There is little chance to expand U.S. crop plantings even if land reserves are freed in the face of tight grain supplies, Agriculture Secretary Tom Vilsack said May 26.
During a Senate hearing, Vilsack warned against cuts in agricultural research programs despite U.S. budget pressures and encouraged worldwide adoption of technology such as genetically engineered seeds. The United Nations forecasts the world population will grow by one-third by 2050.
Vilsack said the federally subsidized crop insurance system should be buttressed in a new farm law by an ever-ready disaster program. There is no funding for a disaster program in the 2012 Farm Bill. One could cost $9 billion over five years.
“The key here is to be as productive as we can with the land we have,” Vilsack said when asked by Indiana Senator Richard Lugar if more U.S. land can be put into crops. Vilsack said there was not enough spare land to make much difference.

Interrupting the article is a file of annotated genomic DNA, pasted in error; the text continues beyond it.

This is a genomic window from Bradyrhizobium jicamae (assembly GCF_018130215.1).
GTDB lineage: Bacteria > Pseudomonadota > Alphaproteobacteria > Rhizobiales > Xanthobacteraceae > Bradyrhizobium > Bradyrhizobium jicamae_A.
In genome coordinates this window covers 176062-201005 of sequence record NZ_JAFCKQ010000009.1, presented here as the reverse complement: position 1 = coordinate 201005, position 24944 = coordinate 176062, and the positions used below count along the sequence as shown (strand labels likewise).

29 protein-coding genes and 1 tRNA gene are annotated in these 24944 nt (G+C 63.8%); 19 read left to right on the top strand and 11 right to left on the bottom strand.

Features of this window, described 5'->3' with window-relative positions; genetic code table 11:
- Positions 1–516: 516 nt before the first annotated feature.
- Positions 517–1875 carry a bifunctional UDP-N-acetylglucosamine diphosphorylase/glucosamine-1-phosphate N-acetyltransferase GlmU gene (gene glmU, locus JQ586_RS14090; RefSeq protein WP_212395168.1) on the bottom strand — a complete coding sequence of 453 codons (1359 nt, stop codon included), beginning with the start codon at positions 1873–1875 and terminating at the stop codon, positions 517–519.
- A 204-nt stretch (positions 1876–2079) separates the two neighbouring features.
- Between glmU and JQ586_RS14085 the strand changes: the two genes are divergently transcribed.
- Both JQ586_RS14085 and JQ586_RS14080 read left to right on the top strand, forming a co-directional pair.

Some 31 million acres (12.6 million hectares) of cropland are idled in the Conservation Reserve, equal to 10 per cent of U.S. plantings.
“Not all that land is going to come out,” Vilsack told reporters who asked about opening the reserve. Some is too fragile for crops and some serves as wildlife habitat.
“We need to focus on research,” Vilsack said, to develop higher-yielding crops that withstand bad weather as well as find more effective controls on crop pests and diseases.
Analysts in a Reuters survey said they expect U.S. corn plantings to be two per cent smaller than expected, which could mean tight supplies through fall 2013.
“Given just average yields, we should have good enough crops to meet our needs,” Vilsack said in an Insider interview. He said crop production would be large enough to meet food, feed and biofuel demand while holding food inflation at a moderate 3.5 per cent for the year.
Prices for meat and dairy products, which account for 19 cents of the food dollar, are forecast to rise 5.5 per cent.